Study found 1 in 7 from Iraq, Afghanistan who sought medical care were victims
TUESDAY, Oct. 28 (HealthDay News) -- Shedding light on the challenges facing women in the military, a new study shows that more than one in seven female Iraq and Afghanistan veterans seeking VA medical care reported experiencing sexual trauma during their service.
Veterans who reported sexual trauma, such as rape and threatening sexual harassment, were three times more likely to be diagnosed with a mental illness such as depression or post-traumatic stress disorder.
"These mental health conditions are getting recognized, diagnosed and treated," said study co-author Joanne Pavao, a researcher with the VA Palo Alto Health Care System's National Center for Post-Traumatic Stress Disorder, in California.
Pavao and her colleagues analyzed the records of 89,960 Iraq and Afghanistan veterans who sought medical care in the VA health-care system between Oct. 1, 2001, and Oct. 1, 2006. They were expected to present their findings Tuesday in San Diego at the American Public Health Association's annual meeting.
A total of 1,849 women -- 14.5 percent -- reported experiencing sexual trauma during their service; 471 men -- 0.6 percent -- said they'd experienced sexual trauma.
A study released in 2007 found that 22 percent of female veterans and 1 percent of male veterans reported sexual trauma in VA health-care surveys conducted in 2003. That study looked at veterans of all types, not just from Afghanistan and Iraq.
The new study found that these men and women were three times more likely to be diagnosed with a mental illness than those who didn't report experiencing sexual trauma.
Among women who reported experiencing sexual trauma, 76 percent were diagnosed with a mental condition, compared to 47 percent of other female veterans. The rates were similar in men.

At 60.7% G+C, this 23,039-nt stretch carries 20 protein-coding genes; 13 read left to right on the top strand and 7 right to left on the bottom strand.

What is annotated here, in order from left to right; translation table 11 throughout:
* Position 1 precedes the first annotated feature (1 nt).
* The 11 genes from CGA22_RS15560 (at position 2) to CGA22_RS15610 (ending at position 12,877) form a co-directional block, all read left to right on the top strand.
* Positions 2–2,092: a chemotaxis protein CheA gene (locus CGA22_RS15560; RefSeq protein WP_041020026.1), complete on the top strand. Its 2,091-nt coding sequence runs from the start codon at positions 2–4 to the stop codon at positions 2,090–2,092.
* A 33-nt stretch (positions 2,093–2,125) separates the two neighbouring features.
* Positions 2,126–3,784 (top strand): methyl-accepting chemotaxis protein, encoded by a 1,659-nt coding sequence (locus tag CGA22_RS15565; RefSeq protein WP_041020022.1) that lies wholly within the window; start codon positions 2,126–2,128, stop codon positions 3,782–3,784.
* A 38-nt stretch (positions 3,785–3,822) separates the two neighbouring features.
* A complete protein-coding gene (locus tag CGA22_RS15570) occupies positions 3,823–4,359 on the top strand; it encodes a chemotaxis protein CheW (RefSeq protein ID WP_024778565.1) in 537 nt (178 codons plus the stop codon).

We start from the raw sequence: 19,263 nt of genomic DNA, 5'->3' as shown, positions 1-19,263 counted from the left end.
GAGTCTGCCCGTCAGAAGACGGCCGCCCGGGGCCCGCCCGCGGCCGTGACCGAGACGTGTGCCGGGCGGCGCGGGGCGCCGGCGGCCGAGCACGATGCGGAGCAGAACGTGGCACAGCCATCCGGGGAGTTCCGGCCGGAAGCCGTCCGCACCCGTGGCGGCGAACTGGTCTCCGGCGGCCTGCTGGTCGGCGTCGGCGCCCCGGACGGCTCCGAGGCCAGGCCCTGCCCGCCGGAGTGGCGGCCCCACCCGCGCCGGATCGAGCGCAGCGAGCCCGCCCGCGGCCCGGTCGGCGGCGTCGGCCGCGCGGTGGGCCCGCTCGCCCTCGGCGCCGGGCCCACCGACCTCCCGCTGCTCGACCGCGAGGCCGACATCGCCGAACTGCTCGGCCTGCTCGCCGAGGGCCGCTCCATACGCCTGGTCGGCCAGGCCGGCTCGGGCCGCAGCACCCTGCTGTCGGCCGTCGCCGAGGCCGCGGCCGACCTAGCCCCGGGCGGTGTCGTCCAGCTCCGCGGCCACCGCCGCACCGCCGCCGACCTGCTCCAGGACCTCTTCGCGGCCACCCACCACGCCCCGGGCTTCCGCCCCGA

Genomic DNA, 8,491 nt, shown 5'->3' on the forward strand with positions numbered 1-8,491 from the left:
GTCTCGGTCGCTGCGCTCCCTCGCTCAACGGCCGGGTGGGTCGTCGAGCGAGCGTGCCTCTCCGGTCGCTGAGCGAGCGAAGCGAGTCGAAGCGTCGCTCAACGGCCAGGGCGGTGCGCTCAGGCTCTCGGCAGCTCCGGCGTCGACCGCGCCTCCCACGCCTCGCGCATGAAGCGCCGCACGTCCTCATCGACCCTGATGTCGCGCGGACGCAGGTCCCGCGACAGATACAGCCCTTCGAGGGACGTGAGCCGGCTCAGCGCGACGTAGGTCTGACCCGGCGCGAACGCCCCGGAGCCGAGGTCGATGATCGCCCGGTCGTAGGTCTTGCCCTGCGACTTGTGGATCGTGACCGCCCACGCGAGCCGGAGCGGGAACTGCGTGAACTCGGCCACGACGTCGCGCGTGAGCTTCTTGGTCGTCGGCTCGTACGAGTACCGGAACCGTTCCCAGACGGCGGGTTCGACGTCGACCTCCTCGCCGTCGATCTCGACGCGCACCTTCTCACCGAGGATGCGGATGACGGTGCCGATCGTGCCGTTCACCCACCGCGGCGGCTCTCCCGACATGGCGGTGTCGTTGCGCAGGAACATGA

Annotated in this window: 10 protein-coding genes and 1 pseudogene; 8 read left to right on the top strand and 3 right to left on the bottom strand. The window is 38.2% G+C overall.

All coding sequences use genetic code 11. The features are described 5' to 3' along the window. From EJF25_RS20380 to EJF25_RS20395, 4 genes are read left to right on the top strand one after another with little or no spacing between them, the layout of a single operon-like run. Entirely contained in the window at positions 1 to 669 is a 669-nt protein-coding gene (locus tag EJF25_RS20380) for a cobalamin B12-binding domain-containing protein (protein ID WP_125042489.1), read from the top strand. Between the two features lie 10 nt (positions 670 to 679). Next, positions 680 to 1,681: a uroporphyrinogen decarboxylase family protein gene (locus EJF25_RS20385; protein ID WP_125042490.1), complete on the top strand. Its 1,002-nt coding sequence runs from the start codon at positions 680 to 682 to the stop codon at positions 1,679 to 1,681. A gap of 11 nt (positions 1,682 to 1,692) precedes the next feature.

According to the study, the most common mental health conditions among the Iraq and Afghanistan veterans were depression, post-traumatic stress disorder, anxiety disorders, adjustment disorders (which cause stress and other problems during certain situations), and drug addiction or alcoholism. All were more common in men and women who reported sexual trauma; post-traumatic stress disorder was much more common in women than men in that group.
It's not clear where the sexual trauma occurred. "It's sexual trauma that occurred during active military duty," Pavao said. "It could have occurred at any point during the service history of these men and women."
All veterans who seek health care within the VA system are screened for sexual trauma, Pavao said. "When this is detected, they're offered free health care for all conditions that the clinicians determine to be related to military sexual trauma. This is part of the VA's large-scale efforts to treat these conditions in a timely way."
If they get treatment, many women who experienced sexual trauma can recover, said Edna B. Foa, a professor of psychology and psychiatry at the University of Pennsylvania who studies sexual violence.
About 20 percent of women who are raped in the general population develop post-traumatic stress disorder, she said. "Even if they don't meet the criteria of the disorder, many of them will have symptoms that will cause them distress, difficulties having sexual relationships, etc....," she said. "Having a sexual trauma is serious."
Learn more about sexual trauma in the military from the VA.
SOURCES: Joanne Pavao, M.P.H., researcher, National Center for Post-Traumatic Stress Disorder, VA Palo Alto Health Care System, Calif.; Edna B. Foa, Ph.D., professor, psychology and psychiatry, University of Pennsylvania, Philadelphia; Oct. 28, 2008, presentation, American Public Health Association annual meeting, San Diego
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